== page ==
United Way of Greater Kansas City is thrilled to share that Kyle Hollins, founder and CEO of Lyrik’s Institution has been named a winner of the 2023 Kansas City Pinnacle Prize. Lyrik’s Institution is one of our Nonprofit Catalyst Grant recipients.
The Pinnacle Prize was established in 2021 by the generosity of Kenneth and Ann Baum, a couple with long-standing philanthropic giving to Kansas City’s arts, education, conservation and social service sectors. They created the award to honor civic spirit and with the intent to help our region’s best and brightest leaders 40 and under continue their commitments to improve the quality of life for all Kansas Citians—especially those who need it most. The prize comes with an incredible $100,000 cash prize.
The inspiration for Kyle’s work is rooted in lived experience, including homelessness and gang participation as a youth. He spent more than seven years incarcerated for drug offenses as a young man. While in prison, Kyle benefitted from participation in “Life Connections,” an intensive, 18-month program that uses cognitive behavioral modification strategies to transform participants’ negative and unhealthy thoughts, attitudes, beliefs, and behaviors. While in prison, Kyle also worked as a peer instructor for the Men of Influence program, gaining essential skills and experience that he would use after leaving prison in his work with youth and young adults through Lyrik’s Institution.
Founded in 2019, Lyrik’s Institution—named for his daughter, Lyrik—the inspiration for his work—has experienced dramatic success in its short history. It served 136 youth in its first full year of service (2020) then spiked to serving more than 1,000 in 2022. This growth was in part made possible through the effective deployment of a thoughtful business model and successful fundraising for the launch of the organization. The organization has found its place among peer youth development organizations in just a few years, achieving an annual budget in its current fiscal year on target to reach more than half a million dollars. This is possible due to recognition of Kyle’s work by key funders in the community, including the Hadley Project (funded by the Sunderland Foundation), United Way, and REACH Healthcare Foundation.
The following excerpt from the an article by the REACH Healthcare Foundation provides a snapshot of the motivation and impact of Kyle’s work:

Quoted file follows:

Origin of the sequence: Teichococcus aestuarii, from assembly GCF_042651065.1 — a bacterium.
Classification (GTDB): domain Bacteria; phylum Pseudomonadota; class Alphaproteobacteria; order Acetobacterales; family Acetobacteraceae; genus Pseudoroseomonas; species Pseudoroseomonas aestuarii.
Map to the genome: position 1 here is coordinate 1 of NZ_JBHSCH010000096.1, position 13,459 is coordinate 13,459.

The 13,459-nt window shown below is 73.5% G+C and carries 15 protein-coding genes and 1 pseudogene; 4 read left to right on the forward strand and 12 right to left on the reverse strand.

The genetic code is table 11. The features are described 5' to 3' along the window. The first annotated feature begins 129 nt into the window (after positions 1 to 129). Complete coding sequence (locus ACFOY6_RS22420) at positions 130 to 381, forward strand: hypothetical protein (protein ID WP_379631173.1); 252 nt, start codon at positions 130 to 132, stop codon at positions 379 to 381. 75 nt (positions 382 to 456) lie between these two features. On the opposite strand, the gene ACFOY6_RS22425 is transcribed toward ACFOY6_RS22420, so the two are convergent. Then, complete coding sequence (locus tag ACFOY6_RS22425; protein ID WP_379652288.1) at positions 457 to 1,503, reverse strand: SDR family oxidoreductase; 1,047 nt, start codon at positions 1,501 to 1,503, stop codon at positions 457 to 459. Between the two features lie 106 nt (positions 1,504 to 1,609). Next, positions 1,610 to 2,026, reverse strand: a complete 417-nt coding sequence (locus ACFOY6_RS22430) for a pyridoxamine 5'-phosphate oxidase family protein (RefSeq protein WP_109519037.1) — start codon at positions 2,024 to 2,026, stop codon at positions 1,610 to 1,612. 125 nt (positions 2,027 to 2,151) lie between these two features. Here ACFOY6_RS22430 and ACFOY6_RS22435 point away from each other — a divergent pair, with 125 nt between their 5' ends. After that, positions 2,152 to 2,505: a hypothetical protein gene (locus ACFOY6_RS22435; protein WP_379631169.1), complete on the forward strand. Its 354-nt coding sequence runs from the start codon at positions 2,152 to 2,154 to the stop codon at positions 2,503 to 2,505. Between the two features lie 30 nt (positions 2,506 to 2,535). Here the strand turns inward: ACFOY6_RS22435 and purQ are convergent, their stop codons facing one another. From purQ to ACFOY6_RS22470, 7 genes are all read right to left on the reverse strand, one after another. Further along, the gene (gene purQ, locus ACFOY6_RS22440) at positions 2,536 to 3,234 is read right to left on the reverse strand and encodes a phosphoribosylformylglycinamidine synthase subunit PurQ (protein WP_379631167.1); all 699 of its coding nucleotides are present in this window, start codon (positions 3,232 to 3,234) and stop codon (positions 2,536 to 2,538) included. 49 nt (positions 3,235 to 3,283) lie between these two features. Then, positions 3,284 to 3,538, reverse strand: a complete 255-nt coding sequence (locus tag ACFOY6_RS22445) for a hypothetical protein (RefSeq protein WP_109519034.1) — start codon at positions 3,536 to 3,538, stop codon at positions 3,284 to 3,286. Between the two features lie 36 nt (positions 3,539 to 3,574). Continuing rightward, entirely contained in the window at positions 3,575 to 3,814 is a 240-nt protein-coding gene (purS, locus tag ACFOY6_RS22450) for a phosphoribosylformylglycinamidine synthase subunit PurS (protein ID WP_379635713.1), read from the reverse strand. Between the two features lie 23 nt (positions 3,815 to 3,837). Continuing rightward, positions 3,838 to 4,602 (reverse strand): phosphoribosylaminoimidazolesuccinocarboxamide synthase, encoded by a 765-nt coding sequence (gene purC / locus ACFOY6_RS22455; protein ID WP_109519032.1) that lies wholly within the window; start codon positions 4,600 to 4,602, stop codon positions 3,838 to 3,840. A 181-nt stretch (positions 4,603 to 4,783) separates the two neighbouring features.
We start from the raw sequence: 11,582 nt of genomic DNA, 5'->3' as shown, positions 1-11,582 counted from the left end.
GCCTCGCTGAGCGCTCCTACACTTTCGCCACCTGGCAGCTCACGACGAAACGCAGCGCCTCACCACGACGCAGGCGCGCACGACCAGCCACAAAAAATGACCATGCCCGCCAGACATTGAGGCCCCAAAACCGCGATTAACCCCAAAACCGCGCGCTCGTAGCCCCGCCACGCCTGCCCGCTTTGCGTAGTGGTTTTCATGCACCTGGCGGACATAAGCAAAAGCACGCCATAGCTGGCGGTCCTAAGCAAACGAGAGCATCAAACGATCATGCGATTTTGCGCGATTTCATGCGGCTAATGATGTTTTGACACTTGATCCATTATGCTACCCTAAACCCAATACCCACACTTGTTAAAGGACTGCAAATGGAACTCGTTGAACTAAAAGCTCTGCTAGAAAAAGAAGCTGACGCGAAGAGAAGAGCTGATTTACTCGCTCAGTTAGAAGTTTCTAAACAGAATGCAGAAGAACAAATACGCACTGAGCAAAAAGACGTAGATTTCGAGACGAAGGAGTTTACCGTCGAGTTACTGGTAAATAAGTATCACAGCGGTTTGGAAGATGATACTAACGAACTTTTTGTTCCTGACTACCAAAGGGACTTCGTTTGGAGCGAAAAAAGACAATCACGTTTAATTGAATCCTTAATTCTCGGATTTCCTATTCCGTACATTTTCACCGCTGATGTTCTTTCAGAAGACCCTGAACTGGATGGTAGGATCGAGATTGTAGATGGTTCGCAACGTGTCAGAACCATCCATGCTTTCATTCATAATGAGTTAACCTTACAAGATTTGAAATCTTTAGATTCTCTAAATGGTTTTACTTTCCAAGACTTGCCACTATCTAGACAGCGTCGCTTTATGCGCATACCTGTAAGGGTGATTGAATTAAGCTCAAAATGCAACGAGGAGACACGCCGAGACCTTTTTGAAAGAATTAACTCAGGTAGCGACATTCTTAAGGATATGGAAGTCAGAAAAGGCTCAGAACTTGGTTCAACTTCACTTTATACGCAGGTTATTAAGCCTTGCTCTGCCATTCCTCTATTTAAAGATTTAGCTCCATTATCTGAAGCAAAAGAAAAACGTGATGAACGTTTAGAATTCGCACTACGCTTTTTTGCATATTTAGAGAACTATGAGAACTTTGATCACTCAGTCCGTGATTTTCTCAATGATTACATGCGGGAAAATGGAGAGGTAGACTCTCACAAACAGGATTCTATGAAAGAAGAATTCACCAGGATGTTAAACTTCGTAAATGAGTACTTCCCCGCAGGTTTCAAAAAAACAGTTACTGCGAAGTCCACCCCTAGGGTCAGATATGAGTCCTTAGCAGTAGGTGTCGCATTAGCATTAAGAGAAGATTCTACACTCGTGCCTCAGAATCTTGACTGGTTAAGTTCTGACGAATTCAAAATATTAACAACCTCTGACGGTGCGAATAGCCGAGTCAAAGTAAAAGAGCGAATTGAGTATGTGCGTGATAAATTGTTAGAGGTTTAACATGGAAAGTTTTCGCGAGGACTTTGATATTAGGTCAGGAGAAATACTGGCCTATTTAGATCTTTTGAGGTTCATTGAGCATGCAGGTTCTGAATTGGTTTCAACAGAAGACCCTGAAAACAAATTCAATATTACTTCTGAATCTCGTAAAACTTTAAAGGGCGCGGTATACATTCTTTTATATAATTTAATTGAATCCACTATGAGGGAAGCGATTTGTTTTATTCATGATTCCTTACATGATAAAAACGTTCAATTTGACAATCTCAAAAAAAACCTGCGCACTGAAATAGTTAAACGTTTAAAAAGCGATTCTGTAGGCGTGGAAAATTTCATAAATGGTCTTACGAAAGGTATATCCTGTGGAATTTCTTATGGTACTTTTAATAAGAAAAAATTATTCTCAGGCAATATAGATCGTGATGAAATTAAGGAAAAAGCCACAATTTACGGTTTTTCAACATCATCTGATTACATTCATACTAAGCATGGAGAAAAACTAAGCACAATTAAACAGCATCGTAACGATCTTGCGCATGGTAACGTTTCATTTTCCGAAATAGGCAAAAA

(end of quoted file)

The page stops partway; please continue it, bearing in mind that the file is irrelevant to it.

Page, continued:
“Hollins said he was exposed to the theories and benefits of cognitive behavioral therapy during his time in prison, and pursued his own growth as a program leader and instructor while incarcerated. He said the practices he embraced and studied helped him understand how his own mindset, thinking and actions in life before prison had put him on a continuously risky path. As he worked on his own emotional and behavioral response patterns, Hollins said he grappled with the recognition and emotional pain that he was not present for his daughter to guide and support her because of his own actions.”
Lyrik’s programs include the Power Moves Scholar Forum, a process for helping schools understand concerns and community issues from students’ perspectives and help school administrators and teachers pull together culturally relevant resources to help meet students’ needs. Lyrik’s also provides professional development for teachers and administrators, provides training in positive behavioral support and classroom management, encourages parent engagement, and provides social skills training for youth.” [Source: REACH Healthcare Foundation, Centering Black Voices]
Earlier this year when Lyrik’s Institution was awarded a $50,000 Nonprofit Catalyst Grant from United Way in partnership with the Ewing Marion Kauffman Foundation, Hollins shared how meaningful doing this work has been, and his gratitude for all the support he’s received along the way.
“Working with people that come from adverse realities takes a level of intentionality. Until we start addressing how we think, coming up out of poverty, how we deal with socio-economic issues, it’s just going to systemically pass down through generations,” Hollins said. “I’m thankful to be here, modeling a different way for these young people to think about how they make decisions, and that United Way and Kauffman see value in what we’re doing.”